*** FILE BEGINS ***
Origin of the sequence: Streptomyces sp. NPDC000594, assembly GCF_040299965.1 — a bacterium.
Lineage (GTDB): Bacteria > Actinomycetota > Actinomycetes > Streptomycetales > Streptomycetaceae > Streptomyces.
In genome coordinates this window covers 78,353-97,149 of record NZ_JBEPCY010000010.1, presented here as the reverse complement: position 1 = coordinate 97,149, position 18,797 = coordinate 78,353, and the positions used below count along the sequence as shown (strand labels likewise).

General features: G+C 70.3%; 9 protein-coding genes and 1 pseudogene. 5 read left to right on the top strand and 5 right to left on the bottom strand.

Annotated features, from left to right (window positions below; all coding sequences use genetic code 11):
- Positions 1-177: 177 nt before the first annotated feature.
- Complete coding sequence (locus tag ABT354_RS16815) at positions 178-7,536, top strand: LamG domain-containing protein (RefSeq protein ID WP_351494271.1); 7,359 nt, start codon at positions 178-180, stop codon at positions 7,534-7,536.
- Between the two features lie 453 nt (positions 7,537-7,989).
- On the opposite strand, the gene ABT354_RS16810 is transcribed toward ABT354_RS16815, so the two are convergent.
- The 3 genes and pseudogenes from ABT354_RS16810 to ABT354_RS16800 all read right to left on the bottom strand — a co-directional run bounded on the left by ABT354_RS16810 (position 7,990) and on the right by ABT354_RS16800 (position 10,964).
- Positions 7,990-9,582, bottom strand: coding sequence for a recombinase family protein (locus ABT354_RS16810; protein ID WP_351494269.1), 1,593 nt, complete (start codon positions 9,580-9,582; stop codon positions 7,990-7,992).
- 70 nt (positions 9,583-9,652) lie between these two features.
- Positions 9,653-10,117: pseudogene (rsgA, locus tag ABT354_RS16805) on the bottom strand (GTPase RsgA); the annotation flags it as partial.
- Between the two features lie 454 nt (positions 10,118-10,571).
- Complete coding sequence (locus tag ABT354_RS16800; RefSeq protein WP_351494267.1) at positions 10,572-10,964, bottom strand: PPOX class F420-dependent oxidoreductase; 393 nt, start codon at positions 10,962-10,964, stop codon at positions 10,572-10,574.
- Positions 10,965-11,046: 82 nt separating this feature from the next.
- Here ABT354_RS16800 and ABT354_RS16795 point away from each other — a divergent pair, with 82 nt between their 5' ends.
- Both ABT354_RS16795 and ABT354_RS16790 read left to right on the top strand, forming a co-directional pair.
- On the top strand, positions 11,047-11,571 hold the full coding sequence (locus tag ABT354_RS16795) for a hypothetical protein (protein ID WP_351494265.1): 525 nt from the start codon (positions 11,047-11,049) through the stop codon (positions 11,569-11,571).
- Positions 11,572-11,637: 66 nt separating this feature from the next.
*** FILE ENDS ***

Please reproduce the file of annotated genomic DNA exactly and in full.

Origin of the sequence: Streptomyces sp. NPDC000594, assembly GCF_040299965.1 — a bacterium.
Lineage (GTDB): Bacteria > Actinomycetota > Actinomycetes > Streptomycetales > Streptomycetaceae > Streptomyces.
In genome coordinates this window covers 78,353-97,149 of record NZ_JBEPCY010000010.1, presented here as the reverse complement: position 1 = coordinate 97,149, position 18,797 = coordinate 78,353, and the positions used below count along the sequence as shown (strand labels likewise).

General features: G+C 70.3%; 9 protein-coding genes and 1 pseudogene. 5 read left to right on the top strand and 5 right to left on the bottom strand.

Annotated features, from left to right (window positions below; all coding sequences use genetic code 11):
- Positions 1-177: 177 nt before the first annotated feature.
- Complete coding sequence (locus tag ABT354_RS16815) at positions 178-7,536, top strand: LamG domain-containing protein (RefSeq protein ID WP_351494271.1); 7,359 nt, start codon at positions 178-180, stop codon at positions 7,534-7,536.
- Between the two features lie 453 nt (positions 7,537-7,989).
- On the opposite strand, the gene ABT354_RS16810 is transcribed toward ABT354_RS16815, so the two are convergent.
- The 3 genes and pseudogenes from ABT354_RS16810 to ABT354_RS16800 all read right to left on the bottom strand — a co-directional run bounded on the left by ABT354_RS16810 (position 7,990) and on the right by ABT354_RS16800 (position 10,964).
- Positions 7,990-9,582, bottom strand: coding sequence for a recombinase family protein (locus ABT354_RS16810; protein ID WP_351494269.1), 1,593 nt, complete (start codon positions 9,580-9,582; stop codon positions 7,990-7,992).
- 70 nt (positions 9,583-9,652) lie between these two features.
- Positions 9,653-10,117: pseudogene (rsgA, locus tag ABT354_RS16805) on the bottom strand (GTPase RsgA); the annotation flags it as partial.
- Between the two features lie 454 nt (positions 10,118-10,571).
- Complete coding sequence (locus tag ABT354_RS16800; RefSeq protein WP_351494267.1) at positions 10,572-10,964, bottom strand: PPOX class F420-dependent oxidoreductase; 393 nt, start codon at positions 10,962-10,964, stop codon at positions 10,572-10,574.
- Positions 10,965-11,046: 82 nt separating this feature from the next.
- Here ABT354_RS16800 and ABT354_RS16795 point away from each other — a divergent pair, with 82 nt between their 5' ends.
- Both ABT354_RS16795 and ABT354_RS16790 read left to right on the top strand, forming a co-directional pair.
- On the top strand, positions 11,047-11,571 hold the full coding sequence (locus tag ABT354_RS16795) for a hypothetical protein (protein ID WP_351494265.1): 525 nt from the start codon (positions 11,047-11,049) through the stop codon (positions 11,569-11,571).
- Positions 11,572-11,637: 66 nt separating this feature from the next.